Saturday, March 24, 2012

The Nutritarian Brain

It's NOT what you see that counts! Too often we focus on image - the before and after shots - when we embark on nutritional changes. But it's what's going on at a cellular level that really matters!

I recently attended a seminar on Food, Stress and the Brain that helped me see more clearly what we are really doing to our gray matter when we opt for "pizza, pop, and pop-tarts." Our three mechanisms for regulating appetite are rapidly thrown off-kilter when we indulge in high-fat, high-sugar, high-sodium foods.

  • The first mechanism, the homeostatic system, is like our car's fuel pump. Using hormones, it signals us to eat when we are low on nutrients and stop when we are full. Insulin and leptin play a vital role here as they carry feedback to the hypothalmus in the brain.Unfortunately, eating junk food not only causes insulin resistance, but also leptin resistance. Our bodies can be flooded with these hormones but be unresponsive. (Having high triglycerides actually impairs the transport of leptin) The brain, like a conscientious mother, can be screaming at her cell children to "clean up this mess," but the more cluttered the "home," the more they tend to tune her out. She increases her messages (i.e. sends out more leptin and insulin) and the cells resist even more.
  • The hedonistic system is all about pleasure. When we eat food, we feel good. As a survival mechanism, this system rewards us for nourishing ourselves and it punishes us when we starve. This mechanism is what keeps infants nursing when they are so weak and tiny. The key player here is dopamine. When a food is perceived as pleasurable, dopamine is released in the brain, encouraging us to keep eating until we are full. At that point, leptin and insulin kick in, shutting off dopamine. But new hyper-palatable foods full of MSG and artificial flavors and colors keep the dopamine response revved up and over-ride homeostatic cues that stop the drive to eat. (That is why you can't have just one Doritoes chip.)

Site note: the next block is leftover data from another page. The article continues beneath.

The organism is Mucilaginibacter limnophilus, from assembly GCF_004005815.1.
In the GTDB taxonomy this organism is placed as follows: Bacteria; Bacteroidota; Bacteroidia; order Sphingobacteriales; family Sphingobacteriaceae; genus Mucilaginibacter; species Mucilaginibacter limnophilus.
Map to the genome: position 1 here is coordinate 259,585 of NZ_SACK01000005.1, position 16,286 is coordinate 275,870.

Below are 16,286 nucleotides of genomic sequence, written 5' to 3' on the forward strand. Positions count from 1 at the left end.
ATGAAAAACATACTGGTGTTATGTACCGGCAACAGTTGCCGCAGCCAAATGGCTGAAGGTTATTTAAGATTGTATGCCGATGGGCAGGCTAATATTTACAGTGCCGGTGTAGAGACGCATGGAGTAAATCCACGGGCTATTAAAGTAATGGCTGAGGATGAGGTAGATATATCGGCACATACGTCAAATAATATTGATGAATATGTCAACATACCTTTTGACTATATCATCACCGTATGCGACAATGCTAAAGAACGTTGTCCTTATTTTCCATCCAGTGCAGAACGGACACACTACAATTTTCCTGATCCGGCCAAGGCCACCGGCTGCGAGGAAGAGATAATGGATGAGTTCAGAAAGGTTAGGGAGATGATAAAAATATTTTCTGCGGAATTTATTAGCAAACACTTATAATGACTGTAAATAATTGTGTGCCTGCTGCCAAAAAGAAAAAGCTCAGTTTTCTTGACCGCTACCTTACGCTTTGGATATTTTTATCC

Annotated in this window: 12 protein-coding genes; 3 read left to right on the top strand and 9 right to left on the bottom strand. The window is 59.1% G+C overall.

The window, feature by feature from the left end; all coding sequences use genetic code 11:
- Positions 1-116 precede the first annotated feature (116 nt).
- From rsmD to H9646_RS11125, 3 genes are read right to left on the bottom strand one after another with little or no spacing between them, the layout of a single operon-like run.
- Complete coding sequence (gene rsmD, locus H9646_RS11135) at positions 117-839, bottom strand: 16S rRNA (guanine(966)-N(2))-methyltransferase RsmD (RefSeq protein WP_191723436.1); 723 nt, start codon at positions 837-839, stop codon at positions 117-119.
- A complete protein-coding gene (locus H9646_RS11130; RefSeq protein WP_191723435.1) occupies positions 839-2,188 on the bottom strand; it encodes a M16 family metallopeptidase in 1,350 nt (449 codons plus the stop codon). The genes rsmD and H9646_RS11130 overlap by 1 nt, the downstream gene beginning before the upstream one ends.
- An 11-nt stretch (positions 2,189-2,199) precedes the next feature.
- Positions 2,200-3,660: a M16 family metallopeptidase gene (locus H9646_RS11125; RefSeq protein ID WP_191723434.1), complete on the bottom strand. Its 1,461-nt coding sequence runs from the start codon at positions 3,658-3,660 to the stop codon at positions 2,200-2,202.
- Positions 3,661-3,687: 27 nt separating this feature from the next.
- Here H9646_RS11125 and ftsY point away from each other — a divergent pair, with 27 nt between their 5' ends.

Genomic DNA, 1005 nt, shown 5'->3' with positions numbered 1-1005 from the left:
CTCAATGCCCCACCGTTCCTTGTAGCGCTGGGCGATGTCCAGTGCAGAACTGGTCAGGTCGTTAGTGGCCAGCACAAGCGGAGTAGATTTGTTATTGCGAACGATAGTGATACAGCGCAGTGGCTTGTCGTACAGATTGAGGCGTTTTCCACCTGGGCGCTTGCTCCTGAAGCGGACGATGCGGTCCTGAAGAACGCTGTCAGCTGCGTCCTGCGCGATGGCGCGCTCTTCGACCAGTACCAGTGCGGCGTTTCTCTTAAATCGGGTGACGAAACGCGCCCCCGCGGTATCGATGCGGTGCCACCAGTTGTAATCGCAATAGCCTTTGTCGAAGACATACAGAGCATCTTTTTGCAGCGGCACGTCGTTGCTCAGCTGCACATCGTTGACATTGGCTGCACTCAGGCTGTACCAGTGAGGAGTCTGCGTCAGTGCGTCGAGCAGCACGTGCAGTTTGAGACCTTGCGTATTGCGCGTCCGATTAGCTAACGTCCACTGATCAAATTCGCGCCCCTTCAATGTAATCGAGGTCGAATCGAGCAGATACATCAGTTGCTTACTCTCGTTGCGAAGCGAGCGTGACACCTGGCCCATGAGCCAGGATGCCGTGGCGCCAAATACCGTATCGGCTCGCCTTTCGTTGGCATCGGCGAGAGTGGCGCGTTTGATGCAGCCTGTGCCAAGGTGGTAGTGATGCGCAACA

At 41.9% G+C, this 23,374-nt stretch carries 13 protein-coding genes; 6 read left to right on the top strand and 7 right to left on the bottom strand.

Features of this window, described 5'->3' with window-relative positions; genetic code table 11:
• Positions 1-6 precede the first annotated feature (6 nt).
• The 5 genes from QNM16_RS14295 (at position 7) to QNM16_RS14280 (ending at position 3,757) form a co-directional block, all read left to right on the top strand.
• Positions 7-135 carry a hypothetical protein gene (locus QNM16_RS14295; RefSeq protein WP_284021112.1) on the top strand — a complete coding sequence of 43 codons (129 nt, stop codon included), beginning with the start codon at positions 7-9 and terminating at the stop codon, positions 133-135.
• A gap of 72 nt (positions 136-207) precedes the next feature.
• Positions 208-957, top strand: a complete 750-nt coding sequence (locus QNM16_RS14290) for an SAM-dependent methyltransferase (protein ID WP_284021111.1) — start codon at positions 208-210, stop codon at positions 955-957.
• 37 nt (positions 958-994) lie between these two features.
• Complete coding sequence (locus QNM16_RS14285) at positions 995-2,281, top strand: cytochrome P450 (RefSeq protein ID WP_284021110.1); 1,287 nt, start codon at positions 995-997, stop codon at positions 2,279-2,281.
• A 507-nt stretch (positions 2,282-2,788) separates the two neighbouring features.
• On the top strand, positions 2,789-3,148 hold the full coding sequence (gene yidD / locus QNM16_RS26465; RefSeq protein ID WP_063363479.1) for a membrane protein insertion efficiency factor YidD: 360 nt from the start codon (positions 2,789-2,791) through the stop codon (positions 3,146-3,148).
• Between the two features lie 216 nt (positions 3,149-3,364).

• The adrenal system operates not in response to food, but rather, in response to stress. But if we feed our stress with comfort foods, we will throw the hedonistic and homeostatic systems out of whack. See, when the adrenal glands release cortisol, they are trying to prepare the body for "fight or flight." Eating helps the body prepare. Therefore, cortisol is designed to increase the salience of comfort foods. But today's comfort foods contain too much sugar and bad fat. So they taste really good, but they don't nourish. In other words, they increase dopamine and contribute to leptin and insulin resistance, causes our body's appetite-regulating mechanisms to mal-function. In the meantime, cortisol triggers the storage of abdominal (visceral) fat and initiates systemic inflammation
 So what's the answer? A four-prong approach fits nicely with a nutritarian diet:
  • Stabilize blood sugars: By satisfying the human sweet tooth with fruits instead of refined sugars, we lower blood glucose and prevent or reverse insulin resistance.
  • Lower glycemic index: Raising our fiber intake through vegetables, fruits, legumes, grains and seeds, reduces storage of visceral fat, improves leptin receptivity and improves blood sugar stability.
  • Limit high-fat foods: Eating healthy omega 3's (such as those found in flax and chia seeds) preserves brain function, while consuming unhealthy fats (such as those in fast foods) triggers cravings and addictions.
  • Decrease cortisol-induced inflammation: Eating anti-oxidants (lots of colorful produce) may not relieve stress, but it can undo the damage stress causes.
So, don't just stay plant-strong for looks. Do it for your BRAIN.
To your health and happiness,

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